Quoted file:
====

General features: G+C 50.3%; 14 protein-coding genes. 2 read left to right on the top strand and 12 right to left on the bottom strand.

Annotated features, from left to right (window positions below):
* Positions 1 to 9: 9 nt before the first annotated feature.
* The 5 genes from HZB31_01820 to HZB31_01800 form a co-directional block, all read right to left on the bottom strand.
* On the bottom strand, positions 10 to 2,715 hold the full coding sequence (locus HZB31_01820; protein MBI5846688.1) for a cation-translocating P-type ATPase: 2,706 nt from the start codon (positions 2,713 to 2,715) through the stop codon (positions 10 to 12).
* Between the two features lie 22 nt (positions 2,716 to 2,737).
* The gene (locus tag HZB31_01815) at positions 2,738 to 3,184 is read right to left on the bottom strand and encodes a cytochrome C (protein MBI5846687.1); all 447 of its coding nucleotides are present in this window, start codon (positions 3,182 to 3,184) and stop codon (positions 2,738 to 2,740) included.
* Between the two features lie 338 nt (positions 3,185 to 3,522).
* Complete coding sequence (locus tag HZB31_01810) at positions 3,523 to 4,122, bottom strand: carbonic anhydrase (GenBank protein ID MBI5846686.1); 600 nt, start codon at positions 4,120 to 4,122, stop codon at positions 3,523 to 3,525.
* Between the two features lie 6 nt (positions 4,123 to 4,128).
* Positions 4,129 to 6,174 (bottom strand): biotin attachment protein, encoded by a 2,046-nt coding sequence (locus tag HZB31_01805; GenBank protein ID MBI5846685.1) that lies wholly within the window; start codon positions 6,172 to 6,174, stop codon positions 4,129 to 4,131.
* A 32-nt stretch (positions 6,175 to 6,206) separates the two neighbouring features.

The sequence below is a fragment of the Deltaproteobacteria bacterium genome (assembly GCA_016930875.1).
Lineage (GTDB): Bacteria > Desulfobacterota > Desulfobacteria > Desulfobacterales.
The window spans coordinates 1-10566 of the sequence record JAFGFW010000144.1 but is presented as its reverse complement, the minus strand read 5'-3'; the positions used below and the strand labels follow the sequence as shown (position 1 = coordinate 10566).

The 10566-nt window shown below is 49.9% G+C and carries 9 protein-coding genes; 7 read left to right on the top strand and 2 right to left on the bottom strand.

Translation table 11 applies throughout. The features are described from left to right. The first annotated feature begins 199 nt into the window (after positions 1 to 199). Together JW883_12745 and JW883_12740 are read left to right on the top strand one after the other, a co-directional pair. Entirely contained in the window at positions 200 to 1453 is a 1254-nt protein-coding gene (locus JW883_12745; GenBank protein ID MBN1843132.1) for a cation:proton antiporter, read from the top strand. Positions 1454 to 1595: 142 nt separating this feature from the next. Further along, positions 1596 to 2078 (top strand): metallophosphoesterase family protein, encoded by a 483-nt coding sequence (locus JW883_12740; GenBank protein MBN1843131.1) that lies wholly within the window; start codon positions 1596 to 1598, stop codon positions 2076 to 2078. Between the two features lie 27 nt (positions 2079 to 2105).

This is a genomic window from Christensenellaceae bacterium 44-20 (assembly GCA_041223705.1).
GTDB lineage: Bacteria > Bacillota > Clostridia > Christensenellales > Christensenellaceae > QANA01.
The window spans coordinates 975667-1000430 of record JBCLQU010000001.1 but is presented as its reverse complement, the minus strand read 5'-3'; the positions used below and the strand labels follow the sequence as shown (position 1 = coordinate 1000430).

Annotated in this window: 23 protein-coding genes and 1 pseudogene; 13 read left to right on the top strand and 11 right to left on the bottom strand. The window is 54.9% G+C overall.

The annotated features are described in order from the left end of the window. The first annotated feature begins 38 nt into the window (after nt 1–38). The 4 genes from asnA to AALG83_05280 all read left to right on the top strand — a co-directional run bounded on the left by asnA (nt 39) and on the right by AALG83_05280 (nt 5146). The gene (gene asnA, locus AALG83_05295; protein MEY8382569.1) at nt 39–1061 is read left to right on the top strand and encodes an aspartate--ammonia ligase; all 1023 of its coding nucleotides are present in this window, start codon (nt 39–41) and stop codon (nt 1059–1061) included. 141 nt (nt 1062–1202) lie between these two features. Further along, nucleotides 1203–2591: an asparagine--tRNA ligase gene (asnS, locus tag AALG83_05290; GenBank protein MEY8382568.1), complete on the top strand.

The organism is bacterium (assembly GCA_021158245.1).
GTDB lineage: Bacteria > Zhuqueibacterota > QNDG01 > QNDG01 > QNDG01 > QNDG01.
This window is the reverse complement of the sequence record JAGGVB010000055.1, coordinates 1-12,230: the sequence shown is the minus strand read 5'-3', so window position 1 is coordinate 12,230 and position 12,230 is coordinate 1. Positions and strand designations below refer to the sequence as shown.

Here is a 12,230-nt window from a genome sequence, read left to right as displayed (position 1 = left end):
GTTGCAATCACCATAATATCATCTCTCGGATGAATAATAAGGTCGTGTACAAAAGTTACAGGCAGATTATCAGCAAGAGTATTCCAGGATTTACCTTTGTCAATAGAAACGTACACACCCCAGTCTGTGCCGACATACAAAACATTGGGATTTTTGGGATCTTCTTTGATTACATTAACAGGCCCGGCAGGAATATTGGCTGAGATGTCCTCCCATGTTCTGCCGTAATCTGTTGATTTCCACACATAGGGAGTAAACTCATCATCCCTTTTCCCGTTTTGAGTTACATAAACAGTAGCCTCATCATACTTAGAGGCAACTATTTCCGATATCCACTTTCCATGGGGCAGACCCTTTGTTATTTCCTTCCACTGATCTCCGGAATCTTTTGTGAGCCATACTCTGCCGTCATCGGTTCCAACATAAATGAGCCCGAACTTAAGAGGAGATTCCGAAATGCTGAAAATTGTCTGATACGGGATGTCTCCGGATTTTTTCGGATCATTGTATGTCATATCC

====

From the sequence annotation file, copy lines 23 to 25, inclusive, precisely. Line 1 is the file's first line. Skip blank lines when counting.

The organism is bacterium (assembly GCA_021158245.1).
GTDB lineage: Bacteria > Zhuqueibacterota > QNDG01 > QNDG01 > QNDG01 > QNDG01.
This window is the reverse complement of the sequence record JAGGVB010000055.1, coordinates 1-12,230: the sequence shown is the minus strand read 5'-3', so window position 1 is coordinate 12,230 and position 12,230 is coordinate 1. Positions and strand designations below refer to the sequence as shown.